Bloomfield Hills, Michigan, Sept. 15, 2020 — Cranbrook Art Museum opens two new exhibitions this month that will join the exhibition Shapeshifters: Transformations in Contemporary Art currently on display. The three exhibitions occupy the upper and lower galleries of the museum. The museum is now open late every Thursday until 8pm, with FREE admission all day. All visitors must preregister at cranbrookartmuseum.org.
Headspace: Jim Dine’s Glyptotek
Opened September 9, 2020
Inspired by a 1984 trip to Glyptothek, Munich’s museum dedicated to antique Greek and Roman sculpture, artist Jim Dine set out to create a book of prints inspired by the collection. He produced forty drawings uniquely designed to function as transparencies in the production of héliogravure prints, a printmaking process used to reproduce the earliest photographs. Dine’s prints exist both as individual works and as a collection, bound together in the oversized book, Glyptotek. According to Dine, each individual image in his Glyptotek can stand alone, but when viewed together they form a singular narrative “about learning from the Ancient World.”
Headspace pairs Dine’s prints with sculptural works by other artists from Cranbrook Art Museum’s permanent collection. These pieces from the twentieth century draw aesthetic parallels to Dine’s gestural renderings. Many of the selected busts mimic Dine’s ancient source material, while other works abstract the figure and reduce the form to a simple suggestion of what it represents.
Headspace: Jim Dine’s Glyptotek is organized by Cranbrook Art Museum and curated by Kat Goffnett, the Jeanne and Ralph Graham Collections Fellow, and features works gifted by George Francouer and Gerald Earles.
Detroit Printing Co-op: The Politics of the Joy of Printing
Opens September 16, 2020
The social activism of the 1960s and 1970s gave rise to an “underground press,” which provided an alternative way to publish writings on a variety of issues, including Black empowerment, the quest for civil liberties and workers’ rights, anti-Vietnam war sentiment, and critiques of capitalism. This loose collection of independent magazines, alternative newspapers, fringe book publishers, and printing cooperatives, helped democratize publishing by making the necessary equipment and processes available to ordinary citizens.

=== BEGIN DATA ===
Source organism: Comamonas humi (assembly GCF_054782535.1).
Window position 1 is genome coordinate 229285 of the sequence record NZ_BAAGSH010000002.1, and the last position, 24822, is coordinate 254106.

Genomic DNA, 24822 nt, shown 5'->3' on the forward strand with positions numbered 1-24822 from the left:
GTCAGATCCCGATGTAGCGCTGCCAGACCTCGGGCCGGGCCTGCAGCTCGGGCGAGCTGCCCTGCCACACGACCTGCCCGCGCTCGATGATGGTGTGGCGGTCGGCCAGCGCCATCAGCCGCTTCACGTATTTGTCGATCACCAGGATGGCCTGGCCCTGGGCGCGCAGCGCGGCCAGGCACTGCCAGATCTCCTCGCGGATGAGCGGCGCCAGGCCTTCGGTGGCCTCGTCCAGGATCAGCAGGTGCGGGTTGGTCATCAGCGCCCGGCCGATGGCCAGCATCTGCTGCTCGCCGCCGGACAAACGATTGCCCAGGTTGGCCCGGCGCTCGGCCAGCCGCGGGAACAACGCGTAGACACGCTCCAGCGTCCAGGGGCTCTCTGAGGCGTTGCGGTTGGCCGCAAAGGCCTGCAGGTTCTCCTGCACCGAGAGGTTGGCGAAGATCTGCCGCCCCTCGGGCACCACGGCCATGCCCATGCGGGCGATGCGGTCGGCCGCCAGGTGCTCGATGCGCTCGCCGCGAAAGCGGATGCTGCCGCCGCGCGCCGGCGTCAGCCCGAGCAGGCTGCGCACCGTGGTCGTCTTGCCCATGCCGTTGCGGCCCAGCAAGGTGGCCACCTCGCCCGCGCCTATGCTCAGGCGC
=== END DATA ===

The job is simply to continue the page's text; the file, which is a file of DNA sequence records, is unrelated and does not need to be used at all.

Detroit became a hub for such alternative thinking and publishing, both before and after the wake of the citizen uprisings against institutionalized anti-Black racism in 1967 as well as on the basis of its strong union presence in manufacturing. In 1969, a group of friends, including Fredy and Lorraine Perlman, purchased a used industrial printing press and set up shop in the city, eventually calling themselves the Detroit Printing Co-op.
Rejecting the convention of privately owned property, the Co-op made its press available for like-minded others to use, and printed paid commissions to help cover expenses. The Co-op’s activities included Fredy and Lorraine Perlman’s book imprint called Black & Red, which published Guy Debord’s seminal text, Society of the Spectacle; printing one of the era’s defining magazines, Radical America; and collaboration with members of Black Star, the publishing arm of the League of Revolutionary Black Workers, and Detroit’s influential anarchist newspaper Fifth Estate.
“Some have compared recent social events with those of the 1960s. This show helps us understand some of the many issues that they were grappling with more than 30 years ago through the lens of the Detroit Printing Co-op, a small but prolific producer of urgent community messages,” said Andrew Blauvelt, Director of Cranbrook Art Museum. “Although the content of the work is political and academic and very much of its time, what is most striking are the printing and graphic design experiments that still appear fresh and contemporary years later.”
The story of the Detroit Printing Co-op underscores the power of the press to voice dissent, organize communities of like-minded individuals, and to articulate a case for social change. In an era dominated by the printed word and graphic communications, the Detroit Printing Co-op offered a small but potent example of such power, one that finds echoes not only in some of today’s pressing social issues but also in the resurgent interest in self-publishing and alternative printing methods in an age of screen-based social media.
A fully illustrated, 240-page book (Los Angeles: Inventory Press, 2019) is available from the Cranbrook Art Museum shop.
Detroit Printing Co-op: The Politics of the Joy of Printing is based on a previous exhibition produced by 9338 Campau and subsequent research for a publication of the same title by Danielle Aubert, which was supported in part by the John S. and James L. Knight Foundation, Wayne State University, and AIGA. The exhibition was organized by Cranbrook Art Museum and was curated by Andrew Blauvelt and Danielle Aubert with exhibition design by Jon Geiger.
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